Chapter Twenty-Five

she watched the sickening high-school comedy with its extremely unrealistic
accounts of a student’s life (following, of course, the most ‘popular’ kid),
flogging-a-dead-but-living-horse stereotypical characters and
‘all-American/English/Irish/Saudi Arabian’ cheerleaders and football stars. You
basically had your blonde, perky cheerleader, your good-looking sports-star,
your poor geeky science-nerd-chess-club girl with her oversized glasses and
book about nuclear physics. It almost made Malory sick to watch. As if any high
school was really like that. The ‘popular-kids’ were either dyed-blonde or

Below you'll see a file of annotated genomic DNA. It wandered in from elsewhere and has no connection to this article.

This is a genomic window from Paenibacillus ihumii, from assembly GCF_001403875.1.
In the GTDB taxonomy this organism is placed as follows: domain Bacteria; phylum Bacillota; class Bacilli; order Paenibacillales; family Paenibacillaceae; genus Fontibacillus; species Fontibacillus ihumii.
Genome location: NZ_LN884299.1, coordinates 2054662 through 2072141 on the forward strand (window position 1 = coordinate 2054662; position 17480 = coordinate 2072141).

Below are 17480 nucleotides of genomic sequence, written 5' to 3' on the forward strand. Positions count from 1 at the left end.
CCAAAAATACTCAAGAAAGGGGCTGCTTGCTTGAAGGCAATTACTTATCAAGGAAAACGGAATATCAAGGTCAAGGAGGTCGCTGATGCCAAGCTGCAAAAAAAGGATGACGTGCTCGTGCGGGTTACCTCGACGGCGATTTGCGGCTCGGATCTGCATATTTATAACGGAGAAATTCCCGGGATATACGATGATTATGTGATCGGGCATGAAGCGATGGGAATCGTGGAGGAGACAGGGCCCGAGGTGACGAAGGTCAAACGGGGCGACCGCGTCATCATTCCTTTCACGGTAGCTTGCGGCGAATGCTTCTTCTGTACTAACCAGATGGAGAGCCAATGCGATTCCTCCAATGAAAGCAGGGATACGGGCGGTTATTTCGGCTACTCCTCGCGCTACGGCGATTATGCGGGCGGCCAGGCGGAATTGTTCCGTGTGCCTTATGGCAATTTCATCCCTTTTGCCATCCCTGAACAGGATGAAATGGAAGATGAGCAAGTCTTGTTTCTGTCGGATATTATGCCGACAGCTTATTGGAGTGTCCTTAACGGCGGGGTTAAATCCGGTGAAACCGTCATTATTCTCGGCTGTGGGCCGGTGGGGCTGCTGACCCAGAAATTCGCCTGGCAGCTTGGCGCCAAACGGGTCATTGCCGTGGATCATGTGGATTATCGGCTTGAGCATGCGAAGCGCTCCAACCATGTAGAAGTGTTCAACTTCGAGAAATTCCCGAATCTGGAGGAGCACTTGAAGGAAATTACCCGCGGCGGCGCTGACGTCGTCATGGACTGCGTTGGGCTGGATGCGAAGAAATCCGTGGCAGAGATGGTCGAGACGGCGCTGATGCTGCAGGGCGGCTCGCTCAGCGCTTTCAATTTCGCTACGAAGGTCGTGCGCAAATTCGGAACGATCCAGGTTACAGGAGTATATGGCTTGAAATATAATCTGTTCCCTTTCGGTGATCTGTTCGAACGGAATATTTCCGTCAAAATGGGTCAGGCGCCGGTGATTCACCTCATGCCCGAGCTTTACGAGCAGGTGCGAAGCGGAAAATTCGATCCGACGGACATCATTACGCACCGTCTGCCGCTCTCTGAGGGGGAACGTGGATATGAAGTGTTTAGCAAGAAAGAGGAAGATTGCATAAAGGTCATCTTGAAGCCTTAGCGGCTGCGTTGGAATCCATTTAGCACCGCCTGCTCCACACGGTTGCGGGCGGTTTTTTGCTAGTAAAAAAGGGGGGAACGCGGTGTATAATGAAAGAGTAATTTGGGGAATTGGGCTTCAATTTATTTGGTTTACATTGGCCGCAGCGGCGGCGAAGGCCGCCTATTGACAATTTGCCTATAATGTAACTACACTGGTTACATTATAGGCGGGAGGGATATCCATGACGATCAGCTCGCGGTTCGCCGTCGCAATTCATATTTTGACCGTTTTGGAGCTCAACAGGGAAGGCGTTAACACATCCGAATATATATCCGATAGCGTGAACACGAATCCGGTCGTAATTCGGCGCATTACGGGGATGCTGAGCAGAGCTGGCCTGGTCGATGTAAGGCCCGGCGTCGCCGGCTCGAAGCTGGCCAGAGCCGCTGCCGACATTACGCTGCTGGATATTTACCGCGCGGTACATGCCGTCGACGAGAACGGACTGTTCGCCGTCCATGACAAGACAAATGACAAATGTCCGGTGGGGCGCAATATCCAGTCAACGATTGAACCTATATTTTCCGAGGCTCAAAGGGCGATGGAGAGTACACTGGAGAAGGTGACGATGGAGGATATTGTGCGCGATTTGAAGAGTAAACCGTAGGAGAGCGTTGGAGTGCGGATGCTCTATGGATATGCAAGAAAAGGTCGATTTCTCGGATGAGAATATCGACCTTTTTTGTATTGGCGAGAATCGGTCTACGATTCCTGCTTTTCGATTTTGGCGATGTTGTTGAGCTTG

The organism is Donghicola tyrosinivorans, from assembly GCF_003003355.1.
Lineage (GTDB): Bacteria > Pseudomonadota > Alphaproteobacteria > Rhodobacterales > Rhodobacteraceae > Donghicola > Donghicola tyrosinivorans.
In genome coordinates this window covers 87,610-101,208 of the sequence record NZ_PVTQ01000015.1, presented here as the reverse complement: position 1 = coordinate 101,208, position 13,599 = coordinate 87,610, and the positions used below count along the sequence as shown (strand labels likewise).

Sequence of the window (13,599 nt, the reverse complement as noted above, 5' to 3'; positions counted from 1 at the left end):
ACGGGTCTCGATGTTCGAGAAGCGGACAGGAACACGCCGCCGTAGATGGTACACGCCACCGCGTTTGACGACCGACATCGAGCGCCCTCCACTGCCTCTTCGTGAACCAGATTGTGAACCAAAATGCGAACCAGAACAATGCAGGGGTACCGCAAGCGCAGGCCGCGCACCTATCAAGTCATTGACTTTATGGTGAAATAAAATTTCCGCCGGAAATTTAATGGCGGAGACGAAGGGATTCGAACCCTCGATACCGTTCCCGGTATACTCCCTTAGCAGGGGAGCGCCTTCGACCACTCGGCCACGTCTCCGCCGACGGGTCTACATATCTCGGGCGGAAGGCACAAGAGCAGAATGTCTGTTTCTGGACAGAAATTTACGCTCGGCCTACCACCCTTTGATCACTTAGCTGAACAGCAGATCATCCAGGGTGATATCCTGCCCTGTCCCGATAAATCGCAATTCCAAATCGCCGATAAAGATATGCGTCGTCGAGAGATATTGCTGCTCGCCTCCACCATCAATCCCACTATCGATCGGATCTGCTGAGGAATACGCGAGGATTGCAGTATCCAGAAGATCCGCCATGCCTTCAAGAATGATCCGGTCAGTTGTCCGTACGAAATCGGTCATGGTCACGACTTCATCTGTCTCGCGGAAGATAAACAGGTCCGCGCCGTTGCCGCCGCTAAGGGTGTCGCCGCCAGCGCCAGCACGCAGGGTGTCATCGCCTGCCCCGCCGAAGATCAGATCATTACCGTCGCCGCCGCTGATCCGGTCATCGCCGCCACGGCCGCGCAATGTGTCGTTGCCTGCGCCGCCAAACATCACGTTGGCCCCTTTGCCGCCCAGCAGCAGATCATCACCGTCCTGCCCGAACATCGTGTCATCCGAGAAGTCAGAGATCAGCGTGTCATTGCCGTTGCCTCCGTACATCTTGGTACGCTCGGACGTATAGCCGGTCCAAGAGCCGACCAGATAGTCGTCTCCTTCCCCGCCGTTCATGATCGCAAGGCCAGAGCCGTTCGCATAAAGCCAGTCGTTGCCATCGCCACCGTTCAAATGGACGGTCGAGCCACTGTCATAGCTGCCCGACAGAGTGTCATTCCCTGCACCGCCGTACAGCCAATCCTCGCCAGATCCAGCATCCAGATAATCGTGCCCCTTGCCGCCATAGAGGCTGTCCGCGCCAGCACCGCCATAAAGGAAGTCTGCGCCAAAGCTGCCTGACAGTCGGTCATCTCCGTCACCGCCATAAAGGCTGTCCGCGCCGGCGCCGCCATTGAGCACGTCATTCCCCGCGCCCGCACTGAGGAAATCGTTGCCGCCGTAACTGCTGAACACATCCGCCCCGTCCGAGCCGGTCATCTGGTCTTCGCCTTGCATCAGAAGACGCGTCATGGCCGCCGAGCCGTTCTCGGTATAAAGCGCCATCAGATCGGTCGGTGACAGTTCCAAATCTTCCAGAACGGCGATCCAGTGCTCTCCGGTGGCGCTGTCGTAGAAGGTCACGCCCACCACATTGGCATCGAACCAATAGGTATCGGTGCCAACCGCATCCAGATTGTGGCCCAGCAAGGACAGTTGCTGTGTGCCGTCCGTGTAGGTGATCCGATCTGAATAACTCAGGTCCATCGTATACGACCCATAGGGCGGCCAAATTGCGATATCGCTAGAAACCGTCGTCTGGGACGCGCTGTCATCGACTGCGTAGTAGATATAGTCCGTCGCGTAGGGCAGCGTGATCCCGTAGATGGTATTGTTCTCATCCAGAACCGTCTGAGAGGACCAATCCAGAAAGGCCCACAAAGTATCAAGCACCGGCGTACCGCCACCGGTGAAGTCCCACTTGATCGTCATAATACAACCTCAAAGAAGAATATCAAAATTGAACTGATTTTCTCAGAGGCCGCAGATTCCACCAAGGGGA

blonde dyed some other colour, not naturally beautiful. You had your
sports-star that were always on detention and smoked down at the school gates
after school, not practising dedicatedly for hours and hours. And any
self-respecting science-lover-chess-club sort of student wore contacts if they
couldn’t see right and didn’t care what the ‘populars’ thought.

The End

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